Surgeons make an effort to "balance" the knee at the time of surgery. This means finding the proper size and alignment of the knee replacement so that the knee joint is not too tight, and not too loose, and so this balancing is the same with the knee straight and bent. This is precisely why a knee replacement is a difficult procedure, and the art of perfecting this takes many years. Errors in positioning of the implants at the time of surgery may not be apparent on the operating table, and can cause difficulty bending or straightening the knee.

  • Other Surgical Complications
    Complications of surgery often lead to other problems. Patients who experience joint replacement infections, complex regional pain syndrome, or other complications, have a higher chance of developing stiffness.

Treatment of Knee Stiffness After Replacement

Treatment of stiffness after knee replacement depends on the time since surgery, and the cause of the stiffness. The usual treatments of stiffness are:
  • Aggressive Physical Therapy
    Physical therapy is a useful treatment for a stiff knee, especially within the first three months after knee replacement. Physical therapy can also be considered after this time, but the results are not as good as early physical therapy. A new type of splint, called a dynamic splint, has also shown some encouraging results when used in conjunction with physical therapy.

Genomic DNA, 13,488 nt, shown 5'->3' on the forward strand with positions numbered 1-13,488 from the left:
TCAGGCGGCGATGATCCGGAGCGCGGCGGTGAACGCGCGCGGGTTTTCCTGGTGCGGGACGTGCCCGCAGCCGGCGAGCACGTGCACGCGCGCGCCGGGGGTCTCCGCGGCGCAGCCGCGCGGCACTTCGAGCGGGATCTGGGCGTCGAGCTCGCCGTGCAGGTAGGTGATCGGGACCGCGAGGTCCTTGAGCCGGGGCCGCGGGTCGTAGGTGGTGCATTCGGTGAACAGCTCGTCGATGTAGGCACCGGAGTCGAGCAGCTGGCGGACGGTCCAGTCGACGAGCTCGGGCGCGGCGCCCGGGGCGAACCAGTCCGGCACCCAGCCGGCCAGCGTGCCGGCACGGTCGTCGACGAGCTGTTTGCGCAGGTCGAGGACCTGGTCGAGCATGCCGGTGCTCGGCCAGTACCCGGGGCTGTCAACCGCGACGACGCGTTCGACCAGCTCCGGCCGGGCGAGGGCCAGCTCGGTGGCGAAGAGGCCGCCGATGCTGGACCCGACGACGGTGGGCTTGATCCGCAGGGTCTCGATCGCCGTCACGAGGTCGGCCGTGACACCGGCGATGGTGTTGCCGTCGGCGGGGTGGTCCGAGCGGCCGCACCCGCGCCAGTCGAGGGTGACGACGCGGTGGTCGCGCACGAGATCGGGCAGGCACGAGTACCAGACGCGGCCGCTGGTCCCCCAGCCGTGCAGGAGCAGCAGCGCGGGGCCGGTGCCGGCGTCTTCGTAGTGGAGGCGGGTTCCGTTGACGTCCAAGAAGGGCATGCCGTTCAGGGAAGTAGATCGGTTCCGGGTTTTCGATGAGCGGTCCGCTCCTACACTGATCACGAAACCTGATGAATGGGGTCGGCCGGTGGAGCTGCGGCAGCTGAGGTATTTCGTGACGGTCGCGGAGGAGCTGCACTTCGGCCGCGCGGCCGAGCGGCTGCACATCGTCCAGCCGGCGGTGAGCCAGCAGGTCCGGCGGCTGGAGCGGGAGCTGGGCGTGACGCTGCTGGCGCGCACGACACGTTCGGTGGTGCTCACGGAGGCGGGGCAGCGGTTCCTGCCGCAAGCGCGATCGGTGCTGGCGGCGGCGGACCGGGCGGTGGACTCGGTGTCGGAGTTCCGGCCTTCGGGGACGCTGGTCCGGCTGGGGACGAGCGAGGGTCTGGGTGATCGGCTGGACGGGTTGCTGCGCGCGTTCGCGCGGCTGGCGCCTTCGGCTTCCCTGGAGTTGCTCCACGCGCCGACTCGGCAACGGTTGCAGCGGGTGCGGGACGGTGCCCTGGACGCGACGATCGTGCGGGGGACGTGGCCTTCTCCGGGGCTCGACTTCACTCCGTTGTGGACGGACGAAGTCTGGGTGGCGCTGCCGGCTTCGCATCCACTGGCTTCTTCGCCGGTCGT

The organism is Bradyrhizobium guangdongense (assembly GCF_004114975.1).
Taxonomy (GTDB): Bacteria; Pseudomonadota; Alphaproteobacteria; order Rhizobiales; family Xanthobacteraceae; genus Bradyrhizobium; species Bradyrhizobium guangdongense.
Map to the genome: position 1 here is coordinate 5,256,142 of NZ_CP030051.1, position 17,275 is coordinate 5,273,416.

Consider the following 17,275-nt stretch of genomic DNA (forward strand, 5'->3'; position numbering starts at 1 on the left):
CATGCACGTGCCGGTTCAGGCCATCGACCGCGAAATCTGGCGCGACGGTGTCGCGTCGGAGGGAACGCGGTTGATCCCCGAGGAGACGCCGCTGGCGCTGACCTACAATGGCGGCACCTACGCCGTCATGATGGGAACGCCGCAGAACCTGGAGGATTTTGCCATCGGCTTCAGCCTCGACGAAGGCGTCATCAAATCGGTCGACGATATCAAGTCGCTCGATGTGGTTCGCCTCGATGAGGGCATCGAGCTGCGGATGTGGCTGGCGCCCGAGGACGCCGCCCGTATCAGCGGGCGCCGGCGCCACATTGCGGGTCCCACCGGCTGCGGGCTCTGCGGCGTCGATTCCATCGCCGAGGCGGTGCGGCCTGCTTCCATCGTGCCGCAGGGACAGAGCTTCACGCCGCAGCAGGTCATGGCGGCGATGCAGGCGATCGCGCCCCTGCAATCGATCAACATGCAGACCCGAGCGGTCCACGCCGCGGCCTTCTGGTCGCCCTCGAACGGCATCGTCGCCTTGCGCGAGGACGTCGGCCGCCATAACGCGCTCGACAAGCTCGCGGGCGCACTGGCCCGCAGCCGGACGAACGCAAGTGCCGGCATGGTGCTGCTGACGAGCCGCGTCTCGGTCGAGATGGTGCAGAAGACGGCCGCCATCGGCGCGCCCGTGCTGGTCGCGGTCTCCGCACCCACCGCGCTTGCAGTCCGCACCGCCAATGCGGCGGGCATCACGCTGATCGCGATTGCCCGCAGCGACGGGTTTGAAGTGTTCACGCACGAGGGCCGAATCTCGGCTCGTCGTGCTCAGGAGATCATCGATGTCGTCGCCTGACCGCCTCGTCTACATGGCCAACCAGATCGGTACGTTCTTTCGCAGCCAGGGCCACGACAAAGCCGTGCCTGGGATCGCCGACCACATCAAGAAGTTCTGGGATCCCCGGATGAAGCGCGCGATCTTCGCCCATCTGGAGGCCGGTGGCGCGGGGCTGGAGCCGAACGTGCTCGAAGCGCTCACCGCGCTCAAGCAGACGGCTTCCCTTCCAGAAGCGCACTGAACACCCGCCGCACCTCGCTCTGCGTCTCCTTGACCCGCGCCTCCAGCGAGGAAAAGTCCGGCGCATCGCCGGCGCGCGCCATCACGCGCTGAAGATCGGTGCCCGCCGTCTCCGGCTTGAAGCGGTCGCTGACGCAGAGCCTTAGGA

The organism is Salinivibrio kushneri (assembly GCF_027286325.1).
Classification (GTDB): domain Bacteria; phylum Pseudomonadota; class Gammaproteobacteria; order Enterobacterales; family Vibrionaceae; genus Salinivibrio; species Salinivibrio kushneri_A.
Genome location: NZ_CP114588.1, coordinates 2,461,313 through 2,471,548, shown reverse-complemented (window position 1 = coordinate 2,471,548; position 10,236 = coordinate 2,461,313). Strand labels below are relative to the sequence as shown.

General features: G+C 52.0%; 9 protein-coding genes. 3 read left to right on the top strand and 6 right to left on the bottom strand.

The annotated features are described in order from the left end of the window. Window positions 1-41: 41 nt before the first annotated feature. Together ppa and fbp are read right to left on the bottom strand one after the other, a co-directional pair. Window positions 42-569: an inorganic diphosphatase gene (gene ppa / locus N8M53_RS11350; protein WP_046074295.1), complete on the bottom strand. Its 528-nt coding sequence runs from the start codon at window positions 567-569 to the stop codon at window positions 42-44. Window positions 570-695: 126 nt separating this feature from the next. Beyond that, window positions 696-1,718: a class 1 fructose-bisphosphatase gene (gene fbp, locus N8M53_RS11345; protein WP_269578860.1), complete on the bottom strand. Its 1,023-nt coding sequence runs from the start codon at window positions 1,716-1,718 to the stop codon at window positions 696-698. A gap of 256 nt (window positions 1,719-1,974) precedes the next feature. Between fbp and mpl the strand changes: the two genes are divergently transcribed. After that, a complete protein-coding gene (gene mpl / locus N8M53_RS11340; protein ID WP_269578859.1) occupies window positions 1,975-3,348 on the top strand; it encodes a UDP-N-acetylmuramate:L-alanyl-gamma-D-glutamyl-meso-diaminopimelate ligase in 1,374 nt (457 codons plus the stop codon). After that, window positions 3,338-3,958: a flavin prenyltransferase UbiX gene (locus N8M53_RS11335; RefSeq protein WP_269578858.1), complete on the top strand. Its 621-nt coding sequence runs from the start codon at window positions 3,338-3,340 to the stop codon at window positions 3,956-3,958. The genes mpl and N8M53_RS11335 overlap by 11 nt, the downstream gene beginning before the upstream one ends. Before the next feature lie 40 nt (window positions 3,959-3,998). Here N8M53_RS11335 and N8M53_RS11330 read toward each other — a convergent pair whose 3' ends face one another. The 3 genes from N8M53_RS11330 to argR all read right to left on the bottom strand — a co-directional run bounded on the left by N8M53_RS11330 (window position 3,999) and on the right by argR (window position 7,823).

• Manipulation Under Anesthesia
    A manipulation is a procedure where no incisions are made. The patient is given anesthesia, usually through an IV, and while sleeping, your surgeon forcibly moves the knee to break up scar tissue. This procedure is most beneficial in the 6 to 12 weeks after surgery. The primary concern with a manipulation is that there is a possibility the bone can break around the implant if forced too hard. This is most concerning in people with osteoporosis or when the manipulation is performed more than a year after replacement.

  • Surgical Removal of Scar Tissue
    Surgical removal of scar tissue after knee replacement is seldom performed, but may be helpful in some rare circumstances. The results of removing scar tissue have not been particularly good at improving motion, and therefore, usually other treatments are considered first.

  • Revision Knee Replacement
    When the above treatments fail, or if the knee replacement parts are malpositioned, it may be necessary to remove the implanted knee and replace this with a new knee replacement. The bone cuts and the size of the new replacement can be modified to help allow for better knee motion.
Determining the proper treatment of a stiff knee after replacement depends on the cause of the stiffness and the length of time since your replacement. Your doctor can make recommendations for your knee based on your specific situation.

Source:

Bong MR, and Di Cesare PE. "Stiffness After Total Knee Arthroplasty" J. Am. Acad. Ortho. Surg., May/June 2004; 12: 164 - 171.